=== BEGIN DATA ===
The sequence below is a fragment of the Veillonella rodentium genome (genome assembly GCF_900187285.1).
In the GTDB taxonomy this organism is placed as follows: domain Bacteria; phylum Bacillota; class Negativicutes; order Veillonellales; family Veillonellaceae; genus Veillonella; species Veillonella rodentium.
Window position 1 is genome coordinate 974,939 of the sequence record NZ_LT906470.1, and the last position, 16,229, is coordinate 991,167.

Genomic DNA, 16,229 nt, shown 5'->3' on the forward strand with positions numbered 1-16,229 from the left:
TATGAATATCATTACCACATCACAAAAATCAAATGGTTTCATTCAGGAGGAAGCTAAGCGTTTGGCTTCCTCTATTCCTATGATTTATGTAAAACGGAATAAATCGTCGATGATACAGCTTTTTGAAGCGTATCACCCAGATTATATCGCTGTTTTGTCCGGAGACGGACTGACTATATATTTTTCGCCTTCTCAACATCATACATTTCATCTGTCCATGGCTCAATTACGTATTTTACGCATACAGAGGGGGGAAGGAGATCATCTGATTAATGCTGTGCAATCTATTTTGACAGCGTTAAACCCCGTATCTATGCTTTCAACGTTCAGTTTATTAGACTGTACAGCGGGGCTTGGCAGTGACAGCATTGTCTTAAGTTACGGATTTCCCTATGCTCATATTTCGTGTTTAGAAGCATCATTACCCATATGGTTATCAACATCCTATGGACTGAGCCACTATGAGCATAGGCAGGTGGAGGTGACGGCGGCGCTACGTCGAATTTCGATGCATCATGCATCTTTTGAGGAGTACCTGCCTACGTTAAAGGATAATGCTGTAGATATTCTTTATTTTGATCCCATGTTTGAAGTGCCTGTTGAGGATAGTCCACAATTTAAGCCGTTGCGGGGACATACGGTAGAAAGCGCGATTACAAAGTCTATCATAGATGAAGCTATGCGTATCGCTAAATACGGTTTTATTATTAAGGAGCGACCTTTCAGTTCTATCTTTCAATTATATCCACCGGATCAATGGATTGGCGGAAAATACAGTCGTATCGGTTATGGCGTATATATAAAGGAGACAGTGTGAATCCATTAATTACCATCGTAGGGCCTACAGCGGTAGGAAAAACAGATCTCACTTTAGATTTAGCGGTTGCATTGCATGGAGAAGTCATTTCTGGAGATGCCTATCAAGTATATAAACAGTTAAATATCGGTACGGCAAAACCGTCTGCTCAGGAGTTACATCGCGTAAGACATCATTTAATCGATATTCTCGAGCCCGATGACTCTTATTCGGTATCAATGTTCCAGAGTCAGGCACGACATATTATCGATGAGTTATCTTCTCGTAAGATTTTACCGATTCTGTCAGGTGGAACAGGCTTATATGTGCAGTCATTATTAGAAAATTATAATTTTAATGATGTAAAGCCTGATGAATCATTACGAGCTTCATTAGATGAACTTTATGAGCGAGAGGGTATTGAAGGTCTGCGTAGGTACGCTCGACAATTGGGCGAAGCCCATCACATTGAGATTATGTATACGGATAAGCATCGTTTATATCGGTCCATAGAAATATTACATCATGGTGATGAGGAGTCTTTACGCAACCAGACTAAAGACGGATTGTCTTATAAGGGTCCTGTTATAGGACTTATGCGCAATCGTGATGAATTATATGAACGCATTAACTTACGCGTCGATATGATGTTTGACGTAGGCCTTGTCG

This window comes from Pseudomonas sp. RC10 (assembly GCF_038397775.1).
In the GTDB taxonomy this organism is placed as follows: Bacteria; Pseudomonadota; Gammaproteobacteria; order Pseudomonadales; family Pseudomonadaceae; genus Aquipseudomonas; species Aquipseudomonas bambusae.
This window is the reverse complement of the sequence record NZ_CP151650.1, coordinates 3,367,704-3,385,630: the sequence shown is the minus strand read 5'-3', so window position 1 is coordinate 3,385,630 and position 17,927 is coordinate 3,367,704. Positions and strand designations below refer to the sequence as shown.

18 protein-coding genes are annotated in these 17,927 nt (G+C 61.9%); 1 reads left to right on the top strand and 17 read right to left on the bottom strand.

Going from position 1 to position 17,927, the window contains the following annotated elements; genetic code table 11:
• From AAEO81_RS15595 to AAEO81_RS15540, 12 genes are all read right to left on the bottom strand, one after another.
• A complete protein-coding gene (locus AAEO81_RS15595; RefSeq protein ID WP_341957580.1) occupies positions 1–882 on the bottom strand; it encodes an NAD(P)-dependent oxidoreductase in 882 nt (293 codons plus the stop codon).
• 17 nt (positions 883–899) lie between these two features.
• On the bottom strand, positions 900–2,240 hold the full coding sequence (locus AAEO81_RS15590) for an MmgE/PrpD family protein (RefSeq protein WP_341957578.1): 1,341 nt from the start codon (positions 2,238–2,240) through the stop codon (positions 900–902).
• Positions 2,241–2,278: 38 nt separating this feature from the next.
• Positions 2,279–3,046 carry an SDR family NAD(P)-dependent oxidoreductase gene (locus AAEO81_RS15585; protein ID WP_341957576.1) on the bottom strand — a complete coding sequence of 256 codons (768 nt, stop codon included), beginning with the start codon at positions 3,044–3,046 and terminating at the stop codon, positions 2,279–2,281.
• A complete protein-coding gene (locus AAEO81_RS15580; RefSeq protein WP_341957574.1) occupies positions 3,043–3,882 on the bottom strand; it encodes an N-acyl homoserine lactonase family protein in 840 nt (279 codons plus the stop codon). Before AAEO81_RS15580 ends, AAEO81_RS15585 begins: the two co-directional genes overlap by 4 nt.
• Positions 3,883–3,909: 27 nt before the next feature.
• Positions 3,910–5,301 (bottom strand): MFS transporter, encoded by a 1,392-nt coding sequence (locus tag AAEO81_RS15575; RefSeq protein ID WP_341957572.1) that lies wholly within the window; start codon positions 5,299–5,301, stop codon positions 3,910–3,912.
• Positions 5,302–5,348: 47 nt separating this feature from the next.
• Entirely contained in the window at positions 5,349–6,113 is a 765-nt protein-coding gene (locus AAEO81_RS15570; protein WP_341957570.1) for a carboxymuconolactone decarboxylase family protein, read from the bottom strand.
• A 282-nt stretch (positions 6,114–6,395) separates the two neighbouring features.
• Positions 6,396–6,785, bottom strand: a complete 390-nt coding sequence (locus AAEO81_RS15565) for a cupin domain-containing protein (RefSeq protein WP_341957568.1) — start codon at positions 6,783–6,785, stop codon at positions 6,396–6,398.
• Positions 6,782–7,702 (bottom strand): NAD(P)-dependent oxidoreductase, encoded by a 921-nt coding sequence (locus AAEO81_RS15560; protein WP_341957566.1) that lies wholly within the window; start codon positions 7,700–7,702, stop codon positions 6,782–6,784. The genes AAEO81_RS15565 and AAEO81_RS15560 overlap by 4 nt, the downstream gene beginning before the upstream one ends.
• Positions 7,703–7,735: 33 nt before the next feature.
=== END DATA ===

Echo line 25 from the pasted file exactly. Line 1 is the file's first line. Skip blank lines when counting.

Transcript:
• Positions 7,703–7,735: 33 nt before the next feature.